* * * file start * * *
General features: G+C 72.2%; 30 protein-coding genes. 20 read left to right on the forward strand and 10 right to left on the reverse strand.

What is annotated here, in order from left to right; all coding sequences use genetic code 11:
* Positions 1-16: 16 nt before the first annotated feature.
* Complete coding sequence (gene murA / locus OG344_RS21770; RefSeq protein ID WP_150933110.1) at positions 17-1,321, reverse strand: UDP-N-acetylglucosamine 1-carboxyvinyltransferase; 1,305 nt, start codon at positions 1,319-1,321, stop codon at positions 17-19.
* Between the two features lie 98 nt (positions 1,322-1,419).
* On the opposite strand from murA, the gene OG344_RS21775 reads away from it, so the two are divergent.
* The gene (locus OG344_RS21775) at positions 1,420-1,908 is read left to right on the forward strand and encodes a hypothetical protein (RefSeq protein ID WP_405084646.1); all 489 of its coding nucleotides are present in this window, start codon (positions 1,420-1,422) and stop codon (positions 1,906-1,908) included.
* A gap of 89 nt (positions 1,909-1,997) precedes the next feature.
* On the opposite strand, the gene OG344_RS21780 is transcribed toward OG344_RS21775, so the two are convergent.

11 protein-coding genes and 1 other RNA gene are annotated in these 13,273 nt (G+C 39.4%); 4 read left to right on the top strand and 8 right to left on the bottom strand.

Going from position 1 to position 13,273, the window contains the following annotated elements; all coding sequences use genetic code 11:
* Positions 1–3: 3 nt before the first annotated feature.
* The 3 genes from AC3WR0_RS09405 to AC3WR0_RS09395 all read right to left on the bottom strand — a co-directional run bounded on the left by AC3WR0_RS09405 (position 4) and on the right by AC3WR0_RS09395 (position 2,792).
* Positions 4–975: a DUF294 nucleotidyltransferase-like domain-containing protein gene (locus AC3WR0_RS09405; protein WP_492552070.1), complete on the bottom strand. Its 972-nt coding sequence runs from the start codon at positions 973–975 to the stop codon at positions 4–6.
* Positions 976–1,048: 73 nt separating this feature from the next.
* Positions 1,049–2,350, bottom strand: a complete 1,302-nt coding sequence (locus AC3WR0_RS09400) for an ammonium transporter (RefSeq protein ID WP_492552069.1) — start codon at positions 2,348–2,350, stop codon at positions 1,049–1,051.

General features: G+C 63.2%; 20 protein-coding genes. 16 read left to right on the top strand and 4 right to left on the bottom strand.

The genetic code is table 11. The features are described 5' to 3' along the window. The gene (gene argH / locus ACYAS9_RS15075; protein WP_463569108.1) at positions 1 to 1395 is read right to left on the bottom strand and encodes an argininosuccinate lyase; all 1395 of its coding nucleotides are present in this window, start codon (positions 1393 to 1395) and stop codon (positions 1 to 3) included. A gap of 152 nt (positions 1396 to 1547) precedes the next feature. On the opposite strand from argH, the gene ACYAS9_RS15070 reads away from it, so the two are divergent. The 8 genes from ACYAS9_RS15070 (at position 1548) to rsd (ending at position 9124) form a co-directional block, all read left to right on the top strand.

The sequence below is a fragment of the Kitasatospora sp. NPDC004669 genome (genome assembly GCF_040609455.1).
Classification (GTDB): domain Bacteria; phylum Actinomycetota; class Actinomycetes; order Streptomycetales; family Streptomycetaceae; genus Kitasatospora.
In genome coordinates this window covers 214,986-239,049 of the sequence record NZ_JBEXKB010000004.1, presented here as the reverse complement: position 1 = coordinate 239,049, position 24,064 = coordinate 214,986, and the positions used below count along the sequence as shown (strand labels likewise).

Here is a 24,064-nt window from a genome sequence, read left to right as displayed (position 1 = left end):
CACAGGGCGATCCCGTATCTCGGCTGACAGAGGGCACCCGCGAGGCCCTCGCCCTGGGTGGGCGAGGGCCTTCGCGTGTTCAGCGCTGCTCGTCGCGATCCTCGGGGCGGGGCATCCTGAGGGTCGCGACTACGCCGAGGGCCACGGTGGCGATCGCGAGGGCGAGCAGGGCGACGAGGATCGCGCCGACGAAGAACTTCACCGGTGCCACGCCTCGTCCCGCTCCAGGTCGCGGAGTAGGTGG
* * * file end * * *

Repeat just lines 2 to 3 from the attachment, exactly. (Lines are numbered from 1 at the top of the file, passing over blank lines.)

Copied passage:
What is annotated here, in order from left to right; all coding sequences use genetic code 11:
* Positions 1-16: 16 nt before the first annotated feature.